Here’s my latest article on McKnight’s Long-Term Care News:
Though it was close to 20 years ago, I’ll never forget the reaction of one of my patients to losing both of her legs to diabetes.
“I’m 81 years old and I’ve traveled and danced as much as I could. I wasn’t sick a day in my life until this happened. I’m satisfied,” Lila told me earnestly.
I was astonished by her acceptance of such a difficult situation. If it had been me, I was sure I would have railed at the injustice of the world.
Residents like her, however, make it quite clear that it is possible to be grateful and to live fully, despite disability.
Lila came to mind recently when I asked a resident, Daisy, how she was doing three years after a debilitating stroke. Her curt reply: “The same old damn thing — I still can’t walk.”
Creating better mood
A 2015 study in Spirituality in Clinical Practice suggests it might be possible to use the tool of gratitude in order to help residents like Daisy.
The study looked at the impact of gratitude and spiritual well-being on a group of asymptomatic heart failure patients with an average age of 66.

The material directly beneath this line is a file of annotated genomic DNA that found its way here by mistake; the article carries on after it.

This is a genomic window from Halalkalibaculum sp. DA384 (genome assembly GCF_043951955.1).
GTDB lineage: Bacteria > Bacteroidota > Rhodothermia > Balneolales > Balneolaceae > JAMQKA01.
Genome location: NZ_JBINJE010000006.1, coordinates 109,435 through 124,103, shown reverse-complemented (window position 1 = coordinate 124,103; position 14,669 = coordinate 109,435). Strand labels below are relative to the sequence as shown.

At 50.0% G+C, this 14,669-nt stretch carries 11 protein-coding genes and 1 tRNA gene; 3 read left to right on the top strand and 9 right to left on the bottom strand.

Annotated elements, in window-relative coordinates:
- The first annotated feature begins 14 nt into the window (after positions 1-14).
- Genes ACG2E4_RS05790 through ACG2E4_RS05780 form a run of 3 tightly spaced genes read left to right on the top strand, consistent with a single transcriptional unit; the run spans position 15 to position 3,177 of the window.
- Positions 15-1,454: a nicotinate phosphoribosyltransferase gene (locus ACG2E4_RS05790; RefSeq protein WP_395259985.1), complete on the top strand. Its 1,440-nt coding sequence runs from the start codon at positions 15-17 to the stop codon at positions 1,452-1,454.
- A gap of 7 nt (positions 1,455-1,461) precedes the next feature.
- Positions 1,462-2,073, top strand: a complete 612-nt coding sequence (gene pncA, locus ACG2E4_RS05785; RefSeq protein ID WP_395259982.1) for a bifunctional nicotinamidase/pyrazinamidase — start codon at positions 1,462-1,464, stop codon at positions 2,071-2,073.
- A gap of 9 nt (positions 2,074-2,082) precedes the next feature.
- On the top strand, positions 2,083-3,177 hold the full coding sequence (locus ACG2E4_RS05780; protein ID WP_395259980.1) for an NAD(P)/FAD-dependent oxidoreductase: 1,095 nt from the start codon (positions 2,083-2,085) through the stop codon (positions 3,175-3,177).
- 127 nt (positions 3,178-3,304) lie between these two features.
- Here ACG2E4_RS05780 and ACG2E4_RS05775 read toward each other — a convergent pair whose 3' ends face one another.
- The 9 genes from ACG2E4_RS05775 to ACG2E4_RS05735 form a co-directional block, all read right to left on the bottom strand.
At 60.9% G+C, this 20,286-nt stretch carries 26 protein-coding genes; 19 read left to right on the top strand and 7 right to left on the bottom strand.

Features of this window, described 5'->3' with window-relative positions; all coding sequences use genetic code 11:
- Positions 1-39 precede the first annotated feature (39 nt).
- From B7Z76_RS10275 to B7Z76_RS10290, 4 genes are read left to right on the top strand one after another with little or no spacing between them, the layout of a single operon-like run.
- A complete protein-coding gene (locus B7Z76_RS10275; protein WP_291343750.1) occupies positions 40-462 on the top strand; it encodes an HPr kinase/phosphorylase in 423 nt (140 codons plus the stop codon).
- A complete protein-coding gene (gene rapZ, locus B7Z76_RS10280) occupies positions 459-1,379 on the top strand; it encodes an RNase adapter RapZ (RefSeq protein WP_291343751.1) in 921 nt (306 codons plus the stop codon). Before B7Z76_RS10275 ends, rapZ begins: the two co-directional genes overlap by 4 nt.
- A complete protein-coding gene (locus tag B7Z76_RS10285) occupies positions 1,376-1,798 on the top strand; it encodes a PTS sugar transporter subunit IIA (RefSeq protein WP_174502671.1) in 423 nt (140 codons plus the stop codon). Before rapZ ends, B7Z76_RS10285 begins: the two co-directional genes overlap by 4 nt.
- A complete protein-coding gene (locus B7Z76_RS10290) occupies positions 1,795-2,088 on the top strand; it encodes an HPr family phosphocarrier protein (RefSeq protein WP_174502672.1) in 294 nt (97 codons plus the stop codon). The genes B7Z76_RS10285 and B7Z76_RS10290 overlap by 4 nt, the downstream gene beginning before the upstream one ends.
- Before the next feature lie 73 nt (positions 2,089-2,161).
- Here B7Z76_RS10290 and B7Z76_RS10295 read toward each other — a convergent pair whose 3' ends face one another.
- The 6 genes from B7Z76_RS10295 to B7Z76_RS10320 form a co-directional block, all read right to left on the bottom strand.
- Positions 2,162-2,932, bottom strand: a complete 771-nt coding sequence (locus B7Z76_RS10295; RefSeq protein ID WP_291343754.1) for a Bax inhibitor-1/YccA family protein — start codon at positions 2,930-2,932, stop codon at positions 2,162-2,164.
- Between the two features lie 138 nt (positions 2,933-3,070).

The researchers found that “gratitude and spiritual well-being are related to better mood and sleep, less fatigue, and more self-efficacy.” Those positive effects can reduce the chances that an individual will move from being asymptomatic to symptomatic heart failure, which is “associated with a five-fold increase in mortality risk.”
The researchers point to studies that tried to enhance participants’ sense of gratitude. Gratitude is considered part of “positive psychology,” which focuses on the strengths that allow individuals and communities to thrive.
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